A survey, conducted by the the Association of National Advertisers, (ANA) found only 21% of marketing leaders were satisfied with the performance of their global marketing strategy and just 22% were satisfied with how their global marketing is co-ordinated. The task of managing and executing a multi-market brand launch is a formidable one but the ANA had this advice for brands up for the challenge:
- Use a fixed brand positioning
- Focus on universal truths
- Tell a powerful story
- Find the right organisation structure
- Be open to ideas from local offices around the world
I've dug into the Warc archive to showcase examples of brands that have implemented successful launch strategies outside of their home market.
How do you launch a product in a new territory against well-established competitors? Google Chrome, the web browser, wanted to show, rather than tell, consumers in Thailand about its features, security and services. Local insight revealed that Thai consumers enjoy traditional storytelling, such as Ramakien, an epic and emotional tale that had been passed down through generations. Chrome modernised storytelling through interactive experiences that demonstrated Chrome’s features, security and Google’s services. During the campaign there was a 53% increase in usage, making it the most widely used browser in Thailand.
Lynx, owned by Unilever, is the top-selling male body spray in the world and is sold in over 90 countries. This case study describes how Lynx launched both Fragrance Body Spray and Shower Gel simultaneously in China. The dual-product launch would give Lynx great scale and presence in the market. Nonetheless, it would be a challenge to launch in China as local insight revealed smelling good was not a top priority for the target audience of men aged 20-25. To elevate the importance of smelling good and legitimise the use of the fragrance Lynx leveraged the power of celebrity, (Edison Chen), to convey the message that Lynx attracts the opposite sex and should be used responsibly. It garnered over 170 million content views online and Lynx became China’s number one brand in male deodorant and shower gel within three months.
Coca-Cola Japan had long faced a serious problem. How do you launch a local water brand in the face of strong imported brands and established local players? And how do you create differentiation when the product itself is simply water? Its strategy was to position I Lohas as an environmentally friendly local brand. A distinctive approach to packaging design was at the heart of the campaign: the bottle could be crushed, making it easy to recycle. Other media included events, PR, social media, and more traditional mainstream press and TV advertising. I Lohas became the No.1 water brand in Japan in just six months. To date, the brand has sold 800 million bottles, growing to three times the size of its closest rival and achieving more than 40% market share.
This case study describes the media optimisation research behind the global launch campaign of Windows 8, the latest iteration of operating system from Microsoft, the technology and software company. Launched in 42 countries, the research element included a global pre-testing engine that predicted advertising effectiveness in 20 key markets, whilst globally-scaled in-market optimisation enabled tactical media investment decisions to be made throughout the campaign. The campaign itself targeted early adopters of technology, who are primarily into technology for social use and making their lives easier, and utilised a wide range of media, focusing on the main value propositions of Windows 8. Creative was customised to region and media plans that were locally tailored. The campaign drove sales of 70 million copies of the operating system in less than four months. The pre-testing and optimisation research is estimated to have generated an increase in media effectiveness of some $200m, representing a payback of 20:1.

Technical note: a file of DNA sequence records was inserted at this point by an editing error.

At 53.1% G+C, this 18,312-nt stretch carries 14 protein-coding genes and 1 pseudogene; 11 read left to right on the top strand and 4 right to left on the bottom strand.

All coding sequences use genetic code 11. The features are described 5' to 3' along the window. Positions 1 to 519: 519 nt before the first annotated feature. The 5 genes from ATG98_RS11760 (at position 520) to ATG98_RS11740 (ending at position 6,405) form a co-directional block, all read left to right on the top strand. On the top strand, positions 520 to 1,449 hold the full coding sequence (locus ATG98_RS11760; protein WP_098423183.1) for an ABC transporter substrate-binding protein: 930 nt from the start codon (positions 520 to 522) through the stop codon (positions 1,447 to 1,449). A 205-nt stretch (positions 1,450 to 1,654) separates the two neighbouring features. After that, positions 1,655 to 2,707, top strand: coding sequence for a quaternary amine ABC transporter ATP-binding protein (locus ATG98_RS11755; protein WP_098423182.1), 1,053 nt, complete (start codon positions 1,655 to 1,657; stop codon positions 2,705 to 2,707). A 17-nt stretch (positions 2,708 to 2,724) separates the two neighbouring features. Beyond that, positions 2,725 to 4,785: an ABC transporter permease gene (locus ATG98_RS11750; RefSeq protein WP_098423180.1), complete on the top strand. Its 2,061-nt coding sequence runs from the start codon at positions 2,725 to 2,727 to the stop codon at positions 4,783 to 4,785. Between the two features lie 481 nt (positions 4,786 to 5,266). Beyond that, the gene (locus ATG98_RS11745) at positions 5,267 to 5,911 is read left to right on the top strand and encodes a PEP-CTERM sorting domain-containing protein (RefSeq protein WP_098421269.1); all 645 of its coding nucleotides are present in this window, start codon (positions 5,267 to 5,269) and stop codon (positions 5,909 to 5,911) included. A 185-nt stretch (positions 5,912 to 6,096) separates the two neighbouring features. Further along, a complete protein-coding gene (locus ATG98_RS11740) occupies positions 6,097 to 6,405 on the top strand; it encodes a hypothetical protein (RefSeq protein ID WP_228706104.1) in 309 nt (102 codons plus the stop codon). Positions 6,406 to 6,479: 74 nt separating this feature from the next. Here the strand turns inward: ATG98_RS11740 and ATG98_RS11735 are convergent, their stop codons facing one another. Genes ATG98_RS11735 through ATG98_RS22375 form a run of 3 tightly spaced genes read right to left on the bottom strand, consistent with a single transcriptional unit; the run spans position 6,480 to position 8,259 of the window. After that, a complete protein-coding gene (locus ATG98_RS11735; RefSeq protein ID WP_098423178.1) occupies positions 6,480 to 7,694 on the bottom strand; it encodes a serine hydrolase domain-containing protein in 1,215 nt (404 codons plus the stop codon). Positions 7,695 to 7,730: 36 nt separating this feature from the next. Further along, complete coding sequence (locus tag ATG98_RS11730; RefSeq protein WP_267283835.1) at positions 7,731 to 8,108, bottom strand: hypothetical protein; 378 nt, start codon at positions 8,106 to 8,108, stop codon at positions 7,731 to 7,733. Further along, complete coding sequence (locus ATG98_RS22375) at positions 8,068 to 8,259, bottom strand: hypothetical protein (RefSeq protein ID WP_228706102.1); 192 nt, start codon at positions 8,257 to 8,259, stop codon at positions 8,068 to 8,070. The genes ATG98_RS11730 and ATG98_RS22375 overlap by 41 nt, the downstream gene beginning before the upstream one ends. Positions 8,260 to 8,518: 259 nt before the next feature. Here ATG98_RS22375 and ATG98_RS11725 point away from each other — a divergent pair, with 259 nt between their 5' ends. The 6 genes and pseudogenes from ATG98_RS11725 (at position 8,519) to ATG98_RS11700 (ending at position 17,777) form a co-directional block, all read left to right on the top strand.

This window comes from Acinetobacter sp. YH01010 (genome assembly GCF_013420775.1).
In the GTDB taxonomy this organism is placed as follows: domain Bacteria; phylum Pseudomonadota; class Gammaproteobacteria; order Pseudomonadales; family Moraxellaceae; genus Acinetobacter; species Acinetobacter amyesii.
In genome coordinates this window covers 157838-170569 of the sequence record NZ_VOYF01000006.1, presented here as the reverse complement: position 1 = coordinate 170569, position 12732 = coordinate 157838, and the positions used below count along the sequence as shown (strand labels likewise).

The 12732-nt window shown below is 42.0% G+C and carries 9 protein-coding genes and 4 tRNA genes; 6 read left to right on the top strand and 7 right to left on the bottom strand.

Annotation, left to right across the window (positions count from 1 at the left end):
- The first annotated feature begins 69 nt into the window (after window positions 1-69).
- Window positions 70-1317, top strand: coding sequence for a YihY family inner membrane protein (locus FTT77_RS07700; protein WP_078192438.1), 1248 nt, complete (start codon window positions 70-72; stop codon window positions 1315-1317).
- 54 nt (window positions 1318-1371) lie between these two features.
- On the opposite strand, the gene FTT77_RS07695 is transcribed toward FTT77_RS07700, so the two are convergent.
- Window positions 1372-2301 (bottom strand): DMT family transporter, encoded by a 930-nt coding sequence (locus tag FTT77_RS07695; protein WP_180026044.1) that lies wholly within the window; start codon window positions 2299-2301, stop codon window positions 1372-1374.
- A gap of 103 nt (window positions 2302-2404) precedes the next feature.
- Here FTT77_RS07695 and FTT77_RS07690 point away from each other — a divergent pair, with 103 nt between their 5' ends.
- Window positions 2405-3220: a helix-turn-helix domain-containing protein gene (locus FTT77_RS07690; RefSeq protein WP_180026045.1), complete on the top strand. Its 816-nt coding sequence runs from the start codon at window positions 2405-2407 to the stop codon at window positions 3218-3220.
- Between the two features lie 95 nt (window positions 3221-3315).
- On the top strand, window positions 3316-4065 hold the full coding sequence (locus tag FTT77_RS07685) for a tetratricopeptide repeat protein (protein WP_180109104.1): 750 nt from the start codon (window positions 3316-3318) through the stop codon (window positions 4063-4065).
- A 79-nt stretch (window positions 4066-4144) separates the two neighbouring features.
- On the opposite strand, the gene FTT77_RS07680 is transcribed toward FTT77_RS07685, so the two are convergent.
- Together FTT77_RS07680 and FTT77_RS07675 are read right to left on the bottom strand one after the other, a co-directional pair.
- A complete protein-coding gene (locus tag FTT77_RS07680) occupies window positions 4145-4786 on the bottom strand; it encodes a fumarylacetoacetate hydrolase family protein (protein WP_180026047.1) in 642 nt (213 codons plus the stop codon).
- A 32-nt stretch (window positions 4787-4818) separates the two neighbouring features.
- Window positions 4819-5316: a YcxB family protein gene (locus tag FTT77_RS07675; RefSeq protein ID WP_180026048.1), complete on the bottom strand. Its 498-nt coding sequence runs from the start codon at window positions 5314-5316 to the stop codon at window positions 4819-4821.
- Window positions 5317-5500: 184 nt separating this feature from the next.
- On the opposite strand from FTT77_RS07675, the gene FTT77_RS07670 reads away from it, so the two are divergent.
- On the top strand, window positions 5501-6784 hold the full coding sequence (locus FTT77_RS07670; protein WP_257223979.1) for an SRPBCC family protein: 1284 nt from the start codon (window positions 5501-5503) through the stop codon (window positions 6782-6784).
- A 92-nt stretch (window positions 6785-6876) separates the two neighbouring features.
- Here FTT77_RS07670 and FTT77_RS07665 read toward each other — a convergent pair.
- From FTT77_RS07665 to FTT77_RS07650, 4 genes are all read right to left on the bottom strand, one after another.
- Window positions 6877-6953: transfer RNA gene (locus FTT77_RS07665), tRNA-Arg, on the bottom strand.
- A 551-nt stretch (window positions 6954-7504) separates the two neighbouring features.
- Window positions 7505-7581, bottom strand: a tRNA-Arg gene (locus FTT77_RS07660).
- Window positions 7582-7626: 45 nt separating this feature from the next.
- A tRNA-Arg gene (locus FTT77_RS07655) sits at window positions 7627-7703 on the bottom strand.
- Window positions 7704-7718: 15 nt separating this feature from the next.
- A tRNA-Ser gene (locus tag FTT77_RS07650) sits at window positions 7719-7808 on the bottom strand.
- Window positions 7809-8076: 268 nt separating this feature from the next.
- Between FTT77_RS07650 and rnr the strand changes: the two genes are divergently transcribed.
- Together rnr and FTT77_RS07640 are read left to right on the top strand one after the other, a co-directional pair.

Broadening the scope a little, this event report describes the launch and development of Smirnoff vodka's 'Nightlife' initiative, a global campaign driven by social media and experiential, night-clubbing events. Diageo wanted a campaign that would immerse consumers in the brand and drive sales. The 2010 launch saw consumers in 50 countries voting for their favourite local nightclub via social media, culminating in 14 national winners hosting an event featuring the best elements of their club in another country. In partnership with MTV networks, it generated 1.8 billion media impressions. In 2011, the campaign took a celebrity-led approach by creating a dance competition judged by Madonna. The 2012 campaign involves RFID-enabled wristbands to automatically post partygoers’ activities to a digital diary on Facebook during a specific night in November.
Peter Field, a marketing consultant, conducted an analysis of multi-market case studies and found that successful multi-national campaigns are a rarity. Field’s analysis suggests that success appears to depend on powerful emotional insights, based on emotional engagement, powerful passions or enjoyable experiences. Focusing on the product benefits alone will not suffice. For example, trying to express healthy eating across very different national food cultures is a challenge because food is notoriously culturally sensitive. Brands analysed include Pampers, Nike, Magnum, Puegeot, Johnnie Walker and Olivio/Bertolli.